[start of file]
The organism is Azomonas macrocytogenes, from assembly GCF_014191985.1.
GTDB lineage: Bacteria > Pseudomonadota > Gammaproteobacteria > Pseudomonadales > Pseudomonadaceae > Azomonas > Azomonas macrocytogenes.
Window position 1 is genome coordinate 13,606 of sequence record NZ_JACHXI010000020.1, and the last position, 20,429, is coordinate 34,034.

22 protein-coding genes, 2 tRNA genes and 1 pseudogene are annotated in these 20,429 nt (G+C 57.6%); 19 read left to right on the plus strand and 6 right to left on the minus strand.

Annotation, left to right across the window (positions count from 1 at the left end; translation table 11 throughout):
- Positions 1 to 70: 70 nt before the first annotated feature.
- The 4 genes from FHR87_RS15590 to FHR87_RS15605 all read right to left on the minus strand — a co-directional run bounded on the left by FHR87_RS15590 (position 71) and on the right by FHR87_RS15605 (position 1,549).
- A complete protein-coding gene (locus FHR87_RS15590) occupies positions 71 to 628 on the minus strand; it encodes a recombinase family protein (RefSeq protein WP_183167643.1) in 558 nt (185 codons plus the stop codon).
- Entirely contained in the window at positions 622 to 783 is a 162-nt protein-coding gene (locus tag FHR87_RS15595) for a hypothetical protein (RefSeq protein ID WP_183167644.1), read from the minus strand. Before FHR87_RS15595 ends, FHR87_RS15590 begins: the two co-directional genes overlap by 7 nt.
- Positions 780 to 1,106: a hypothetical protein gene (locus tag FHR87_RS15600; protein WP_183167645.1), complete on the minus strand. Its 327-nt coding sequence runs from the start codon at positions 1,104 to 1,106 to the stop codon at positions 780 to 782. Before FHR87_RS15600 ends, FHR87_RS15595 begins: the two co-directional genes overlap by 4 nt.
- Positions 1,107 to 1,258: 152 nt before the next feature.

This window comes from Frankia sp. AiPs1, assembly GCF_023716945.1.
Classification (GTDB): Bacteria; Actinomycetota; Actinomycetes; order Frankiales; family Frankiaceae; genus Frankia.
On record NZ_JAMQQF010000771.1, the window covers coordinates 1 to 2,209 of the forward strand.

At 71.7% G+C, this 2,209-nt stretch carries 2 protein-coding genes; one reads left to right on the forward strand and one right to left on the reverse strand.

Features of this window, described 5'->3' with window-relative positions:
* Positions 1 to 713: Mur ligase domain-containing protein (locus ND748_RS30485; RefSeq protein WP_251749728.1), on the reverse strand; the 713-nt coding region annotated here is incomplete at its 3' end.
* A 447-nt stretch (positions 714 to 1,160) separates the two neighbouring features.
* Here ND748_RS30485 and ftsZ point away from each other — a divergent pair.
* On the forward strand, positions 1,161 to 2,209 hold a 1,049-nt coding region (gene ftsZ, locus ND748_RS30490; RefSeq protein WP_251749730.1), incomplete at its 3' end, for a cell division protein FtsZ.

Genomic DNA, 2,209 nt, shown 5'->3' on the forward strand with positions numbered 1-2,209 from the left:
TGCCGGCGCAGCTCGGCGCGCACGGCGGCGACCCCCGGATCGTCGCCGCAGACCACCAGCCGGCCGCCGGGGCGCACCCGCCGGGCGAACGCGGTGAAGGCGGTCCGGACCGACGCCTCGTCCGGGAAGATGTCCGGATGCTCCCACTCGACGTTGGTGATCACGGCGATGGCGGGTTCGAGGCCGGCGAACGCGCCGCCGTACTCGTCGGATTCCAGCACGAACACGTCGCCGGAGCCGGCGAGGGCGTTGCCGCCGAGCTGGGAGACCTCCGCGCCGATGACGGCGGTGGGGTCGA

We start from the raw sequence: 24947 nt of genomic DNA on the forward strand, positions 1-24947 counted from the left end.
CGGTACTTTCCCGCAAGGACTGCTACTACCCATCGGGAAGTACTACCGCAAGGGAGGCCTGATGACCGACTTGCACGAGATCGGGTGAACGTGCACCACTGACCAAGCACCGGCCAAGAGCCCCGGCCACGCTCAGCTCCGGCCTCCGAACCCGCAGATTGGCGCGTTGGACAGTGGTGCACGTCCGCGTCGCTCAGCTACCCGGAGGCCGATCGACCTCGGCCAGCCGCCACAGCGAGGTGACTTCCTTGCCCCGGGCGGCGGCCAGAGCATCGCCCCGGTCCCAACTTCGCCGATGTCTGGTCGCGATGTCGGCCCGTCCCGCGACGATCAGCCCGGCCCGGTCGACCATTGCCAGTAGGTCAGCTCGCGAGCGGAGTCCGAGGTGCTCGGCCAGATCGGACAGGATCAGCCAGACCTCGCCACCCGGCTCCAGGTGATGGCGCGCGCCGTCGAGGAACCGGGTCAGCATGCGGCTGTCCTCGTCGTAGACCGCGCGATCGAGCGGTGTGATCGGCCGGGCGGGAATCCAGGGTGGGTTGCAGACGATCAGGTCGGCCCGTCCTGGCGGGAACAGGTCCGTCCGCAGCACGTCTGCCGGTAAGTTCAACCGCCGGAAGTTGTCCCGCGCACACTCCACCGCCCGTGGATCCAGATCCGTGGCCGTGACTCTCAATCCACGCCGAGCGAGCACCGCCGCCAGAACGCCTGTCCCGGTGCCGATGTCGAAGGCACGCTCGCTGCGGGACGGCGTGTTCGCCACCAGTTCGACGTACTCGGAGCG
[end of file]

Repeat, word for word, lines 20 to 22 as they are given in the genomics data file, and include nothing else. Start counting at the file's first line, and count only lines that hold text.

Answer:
* On the forward strand, positions 1,161 to 2,209 hold a 1,049-nt coding region (gene ftsZ, locus ND748_RS30490; RefSeq protein WP_251749730.1), incomplete at its 3' end, for a cell division protein FtsZ.

Genomic DNA, 2,209 nt, shown 5'->3' on the forward strand with positions numbered 1-2,209 from the left:
TGCCGGCGCAGCTCGGCGCGCACGGCGGCGACCCCCGGATCGTCGCCGCAGACCACCAGCCGGCCGCCGGGGCGCACCCGCCGGGCGAACGCGGTGAAGGCGGTCCGGACCGACGCCTCGTCCGGGAAGATGTCCGGATGCTCCCACTCGACGTTGGTGATCACGGCGATGGCGGGTTCGAGGCCGGCGAACGCGCCGCCGTACTCGTCGGATTCCAGCACGAACACGTCGCCGGAGCCGGCGAGGGCGTTGCCGCCGAGCTGGGAGACCTCCGCGCCGATGACGGCGGTGGGGTCGA